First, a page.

State regulators forced Georgia Power on Thursday to expand the amount of solar energy it generates, putting the company on the rare losing side of a political battle. But the vote was just a skirmish compared with bigger battles ahead for the powerful utility.
It faces a double-whammy of upcoming votes before the Public Service Commission on approving new costs for its nuclear expansion project and a proposed 6 percent rate hike to fund new equipment. And a legislative fight looms over a proposal to create a new solar monopoly that could challenge Georgia Power’s grip on state utilities.
The all-Republican commission’s 3-2 vote was a significant defeat for the Atlanta-based company, which had warned it already generated more than enough energy for its customers. Opponents also said that adding 525 megawatts of solar by 2016 would inevitably drive up rates, although Georgia Power, in a surprising about-face, backed off that argument on Thursday after months of making that case. Instead, its attorney said for the first time that the added solar likely wouldn’t affect power bills.
In the aftermath of Thursday’s vote, the odd coalition of environmentalists, conservatives and solar startups behind the expansion barely paused to savor their win. Some emboldened activists said the victory gave them new hope they could successfully challenge the utility on other contentious issues.
The Georgia Tea Party Patriots, which rallied conservatives behind the solar expansion, vowed to fight Georgia Power over a proposed rate hike set for a vote in December. The increase, designed to pay for new pollution controls on coal-burning power plants, would add about $8 to the typical residential customer’s monthly bill.
Environmentalists said they would step up pressure over the rising costs and scheduling delays for the construction of two new nuclear reactors at Plant Vogtle in Waynesboro. The commission will vote in October whether to approve millions of dollars in overruns, which could eventually be recovered by customers.
And legislative critics saw Thursday’s vote as an opening for new incursions against Georgia Power. Some are rallying behind a proposal by state Rep. Rusty Kidd that would authorize a new solar utility to compete against Georgia Power. Kidd, an independent who represents a Middle Georgia district where a coal-powered plant is closing, said Georgia Power is acting more like “another profit-making corporation” than a public utility.
“Even with this abundance of power currently generated, Georgia Power has requested a 6 percent rate increase,” Kidd said. “For what purpose? To make Georgia Power more money?”
Georgia Power may be hedging its bets. Kevin Greene, the utility’s top attorney, declined to say Thursday that a solar expansion would force higher rates — a position the company had previously pitched — and said it would do its “best to implement the decision of the commission.”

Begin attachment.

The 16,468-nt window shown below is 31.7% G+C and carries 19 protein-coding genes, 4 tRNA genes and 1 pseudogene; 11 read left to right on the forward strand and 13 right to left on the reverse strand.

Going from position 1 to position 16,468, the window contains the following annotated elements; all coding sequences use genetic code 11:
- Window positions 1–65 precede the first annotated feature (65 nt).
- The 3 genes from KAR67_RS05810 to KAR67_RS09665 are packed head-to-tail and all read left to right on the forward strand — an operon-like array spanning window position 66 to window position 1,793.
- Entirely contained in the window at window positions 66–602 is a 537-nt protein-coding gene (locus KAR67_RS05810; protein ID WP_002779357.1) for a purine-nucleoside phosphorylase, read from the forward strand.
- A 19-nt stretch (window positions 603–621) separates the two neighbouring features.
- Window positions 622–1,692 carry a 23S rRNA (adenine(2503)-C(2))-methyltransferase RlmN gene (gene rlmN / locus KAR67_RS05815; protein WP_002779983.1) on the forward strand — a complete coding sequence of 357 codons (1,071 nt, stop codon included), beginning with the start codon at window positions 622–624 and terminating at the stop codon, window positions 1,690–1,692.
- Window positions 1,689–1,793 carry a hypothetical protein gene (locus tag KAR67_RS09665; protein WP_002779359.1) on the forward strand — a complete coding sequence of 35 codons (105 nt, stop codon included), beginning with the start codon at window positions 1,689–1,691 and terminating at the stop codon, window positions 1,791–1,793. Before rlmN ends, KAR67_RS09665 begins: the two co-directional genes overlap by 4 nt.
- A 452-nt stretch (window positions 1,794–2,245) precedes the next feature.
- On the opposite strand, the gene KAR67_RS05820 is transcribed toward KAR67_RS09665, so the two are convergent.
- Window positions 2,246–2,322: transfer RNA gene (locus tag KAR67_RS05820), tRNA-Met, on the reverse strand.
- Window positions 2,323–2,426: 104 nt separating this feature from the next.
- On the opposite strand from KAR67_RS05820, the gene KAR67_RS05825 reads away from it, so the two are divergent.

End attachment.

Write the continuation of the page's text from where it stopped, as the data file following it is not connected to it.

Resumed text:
An upset Commissioner Stan Wise, the most outspoken opponent of the solar expansion, suggested the utility wasn’t aggressively fighting the move because it was holding its considerable firepower for the fights ahead.
“I’m really disappointed in the company today,” said Wise, who was visibly shaken after the vote. “It’s one thing for the commission to make a bad policy decision, but it’s extraordinary that the company would lay down and take it.”
Officials with Georgia Power did not respond to questions addressing the proposed rate hike, cost overruns or Kidd’s bill.
The utility’s lawyers are working behind the scenes to fine-tune arguments for the two other high-profile votes pending before the commission. And the company has sent the signal it is watching Kidd’s proposal by using its political action committee to dispense more than $22,000 in campaign donations since the legislation was filed in March.
The amount itself doesn’t stand out; the utility has given greater sums in past years. What’s noteworthy is the fact that the funds almost exclusively went to House Republicans who will determine its fate.
The commission’s vote Thursday forced Georgia Power to make a considerable strategy shift. The utility’s 20-year plan had excluded adding any traditional or renewable energy, and Commissioner Lauren “Bubba” McDonald rallied the votes of fellow members Tim Echols and Doug Everett to secure the solar expansion. Wise and Chuck Eaton voted against it.
On the overall plan, the commission voted 4-1, with Eaton joining the majority.
For Georgia’s nascent solar industry, new opportunities await, though it’s unclear whether everyone will see it that way. The newly approved program requires Georgia Power to buy the bulk of the solar power from large solar farms instead of rooftop solar arrays, where the electricity is distributed close to the demand.
Regardless, the amount of solar Georgia Power will add to its electricity mix is enormous compared with the 50 megawatts of solar the commission required in 2011. The 525 megawatts now required is roughly one-fifth of the capacity of the two reactors under construction at Plant Vogtle.
One the biggest winners is the fledgling Georgia Solar Utilities, whose president, Robert Green, was one of the most ardent supporters of the expansion plan. Moments after the vote, he was already looking ahead to the next fight.
“I think it’s certainly going to send the Legislature a message on what the PSC thinks about it,” he said.
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